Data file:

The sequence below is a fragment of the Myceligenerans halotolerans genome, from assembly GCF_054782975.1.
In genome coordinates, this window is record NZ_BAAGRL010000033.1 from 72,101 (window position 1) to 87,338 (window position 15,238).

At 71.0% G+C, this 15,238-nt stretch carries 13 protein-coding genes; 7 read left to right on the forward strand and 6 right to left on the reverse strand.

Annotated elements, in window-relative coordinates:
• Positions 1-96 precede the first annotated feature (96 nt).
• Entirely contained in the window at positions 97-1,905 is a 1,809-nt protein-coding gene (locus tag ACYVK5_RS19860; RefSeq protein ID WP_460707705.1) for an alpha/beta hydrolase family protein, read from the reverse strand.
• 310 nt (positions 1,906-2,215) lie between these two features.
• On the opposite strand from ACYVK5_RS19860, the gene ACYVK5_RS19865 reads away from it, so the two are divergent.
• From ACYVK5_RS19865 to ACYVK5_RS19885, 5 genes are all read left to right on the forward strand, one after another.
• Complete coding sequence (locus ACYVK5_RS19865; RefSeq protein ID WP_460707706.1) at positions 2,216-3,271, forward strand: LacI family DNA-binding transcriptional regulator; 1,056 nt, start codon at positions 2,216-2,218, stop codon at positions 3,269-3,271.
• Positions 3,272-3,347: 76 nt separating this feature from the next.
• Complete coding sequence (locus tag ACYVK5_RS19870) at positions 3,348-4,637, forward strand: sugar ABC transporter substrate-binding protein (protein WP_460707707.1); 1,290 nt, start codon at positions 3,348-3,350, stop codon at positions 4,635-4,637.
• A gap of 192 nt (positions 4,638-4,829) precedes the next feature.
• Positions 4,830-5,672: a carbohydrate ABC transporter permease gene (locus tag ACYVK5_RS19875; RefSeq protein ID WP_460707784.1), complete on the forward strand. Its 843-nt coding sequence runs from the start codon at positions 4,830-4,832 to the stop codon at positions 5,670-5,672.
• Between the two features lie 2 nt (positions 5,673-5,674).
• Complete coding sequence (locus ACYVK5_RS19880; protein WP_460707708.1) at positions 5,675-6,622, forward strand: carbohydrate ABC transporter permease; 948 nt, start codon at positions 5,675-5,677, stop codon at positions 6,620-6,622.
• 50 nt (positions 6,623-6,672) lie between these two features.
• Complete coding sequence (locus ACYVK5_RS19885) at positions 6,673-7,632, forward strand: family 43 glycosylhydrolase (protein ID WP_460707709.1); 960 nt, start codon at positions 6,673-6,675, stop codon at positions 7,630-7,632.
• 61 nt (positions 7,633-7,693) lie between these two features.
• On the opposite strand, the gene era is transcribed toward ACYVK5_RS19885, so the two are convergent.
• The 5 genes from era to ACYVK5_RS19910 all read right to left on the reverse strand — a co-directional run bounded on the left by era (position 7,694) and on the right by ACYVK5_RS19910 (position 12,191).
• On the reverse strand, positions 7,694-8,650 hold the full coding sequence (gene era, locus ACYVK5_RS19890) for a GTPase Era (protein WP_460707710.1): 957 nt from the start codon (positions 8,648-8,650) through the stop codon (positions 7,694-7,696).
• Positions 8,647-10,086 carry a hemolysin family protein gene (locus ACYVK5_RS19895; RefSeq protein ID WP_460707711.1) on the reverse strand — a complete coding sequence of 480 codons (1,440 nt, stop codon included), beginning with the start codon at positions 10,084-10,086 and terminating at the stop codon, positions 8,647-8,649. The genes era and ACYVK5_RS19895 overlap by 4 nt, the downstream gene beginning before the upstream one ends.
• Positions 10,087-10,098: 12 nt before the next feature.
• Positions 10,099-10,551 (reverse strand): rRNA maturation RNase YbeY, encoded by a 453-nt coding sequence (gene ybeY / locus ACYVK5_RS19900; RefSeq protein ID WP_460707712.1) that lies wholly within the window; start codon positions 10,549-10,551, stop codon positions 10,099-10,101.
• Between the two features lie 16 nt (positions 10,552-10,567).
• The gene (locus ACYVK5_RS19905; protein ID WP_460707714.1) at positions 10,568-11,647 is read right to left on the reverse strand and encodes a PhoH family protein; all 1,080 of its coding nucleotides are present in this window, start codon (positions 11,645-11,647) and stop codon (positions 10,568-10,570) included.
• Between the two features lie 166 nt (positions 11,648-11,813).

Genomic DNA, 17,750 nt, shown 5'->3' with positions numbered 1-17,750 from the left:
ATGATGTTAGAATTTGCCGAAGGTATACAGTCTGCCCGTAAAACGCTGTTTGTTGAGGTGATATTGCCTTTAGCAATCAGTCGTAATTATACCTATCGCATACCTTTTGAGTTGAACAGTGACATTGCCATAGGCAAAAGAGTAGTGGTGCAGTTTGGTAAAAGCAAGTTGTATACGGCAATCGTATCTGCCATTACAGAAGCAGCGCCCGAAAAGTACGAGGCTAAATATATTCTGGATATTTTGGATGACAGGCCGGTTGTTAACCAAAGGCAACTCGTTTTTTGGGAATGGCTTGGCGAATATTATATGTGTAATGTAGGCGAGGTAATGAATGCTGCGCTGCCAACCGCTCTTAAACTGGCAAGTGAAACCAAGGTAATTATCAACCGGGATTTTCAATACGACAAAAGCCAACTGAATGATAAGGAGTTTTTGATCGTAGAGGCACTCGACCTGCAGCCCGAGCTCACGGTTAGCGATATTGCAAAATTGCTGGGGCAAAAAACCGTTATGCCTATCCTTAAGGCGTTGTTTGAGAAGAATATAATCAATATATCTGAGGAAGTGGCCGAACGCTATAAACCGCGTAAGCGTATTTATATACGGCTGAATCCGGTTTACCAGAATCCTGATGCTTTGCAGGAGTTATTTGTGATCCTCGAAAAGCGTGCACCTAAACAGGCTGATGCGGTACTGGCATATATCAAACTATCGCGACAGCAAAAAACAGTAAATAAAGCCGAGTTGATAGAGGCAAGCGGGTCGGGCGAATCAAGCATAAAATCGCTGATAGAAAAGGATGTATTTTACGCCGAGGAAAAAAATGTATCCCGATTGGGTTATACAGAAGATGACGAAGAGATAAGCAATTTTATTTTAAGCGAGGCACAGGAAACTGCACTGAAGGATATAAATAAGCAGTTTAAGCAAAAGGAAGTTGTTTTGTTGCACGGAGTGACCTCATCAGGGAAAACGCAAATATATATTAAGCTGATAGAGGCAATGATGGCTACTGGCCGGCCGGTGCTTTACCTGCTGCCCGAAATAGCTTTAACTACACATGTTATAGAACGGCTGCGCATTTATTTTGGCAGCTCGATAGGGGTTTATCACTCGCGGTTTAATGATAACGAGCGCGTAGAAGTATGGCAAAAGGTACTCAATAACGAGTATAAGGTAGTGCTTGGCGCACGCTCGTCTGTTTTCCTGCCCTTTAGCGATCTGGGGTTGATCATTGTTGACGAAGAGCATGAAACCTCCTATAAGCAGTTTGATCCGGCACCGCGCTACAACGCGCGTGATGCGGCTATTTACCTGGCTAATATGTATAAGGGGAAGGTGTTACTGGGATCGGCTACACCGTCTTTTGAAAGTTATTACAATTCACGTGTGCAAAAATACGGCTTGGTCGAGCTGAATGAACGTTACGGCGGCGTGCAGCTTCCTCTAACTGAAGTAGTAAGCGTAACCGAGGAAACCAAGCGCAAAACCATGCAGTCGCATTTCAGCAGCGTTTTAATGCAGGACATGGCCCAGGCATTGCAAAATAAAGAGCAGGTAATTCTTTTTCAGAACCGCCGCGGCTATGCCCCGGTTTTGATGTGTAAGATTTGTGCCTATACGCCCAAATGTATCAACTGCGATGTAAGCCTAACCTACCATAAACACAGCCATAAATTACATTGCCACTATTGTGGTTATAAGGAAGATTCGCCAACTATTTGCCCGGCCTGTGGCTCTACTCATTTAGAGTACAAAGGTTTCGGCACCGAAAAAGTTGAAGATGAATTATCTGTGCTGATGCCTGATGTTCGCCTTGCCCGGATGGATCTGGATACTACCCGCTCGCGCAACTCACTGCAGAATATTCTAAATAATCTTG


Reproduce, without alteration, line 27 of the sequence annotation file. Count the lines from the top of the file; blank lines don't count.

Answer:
• The gene (locus ACYVK5_RS19905; protein ID WP_460707714.1) at positions 10,568-11,647 is read right to left on the reverse strand and encodes a PhoH family protein; all 1,080 of its coding nucleotides are present in this window, start codon (positions 11,645-11,647) and stop codon (positions 10,568-10,570) included.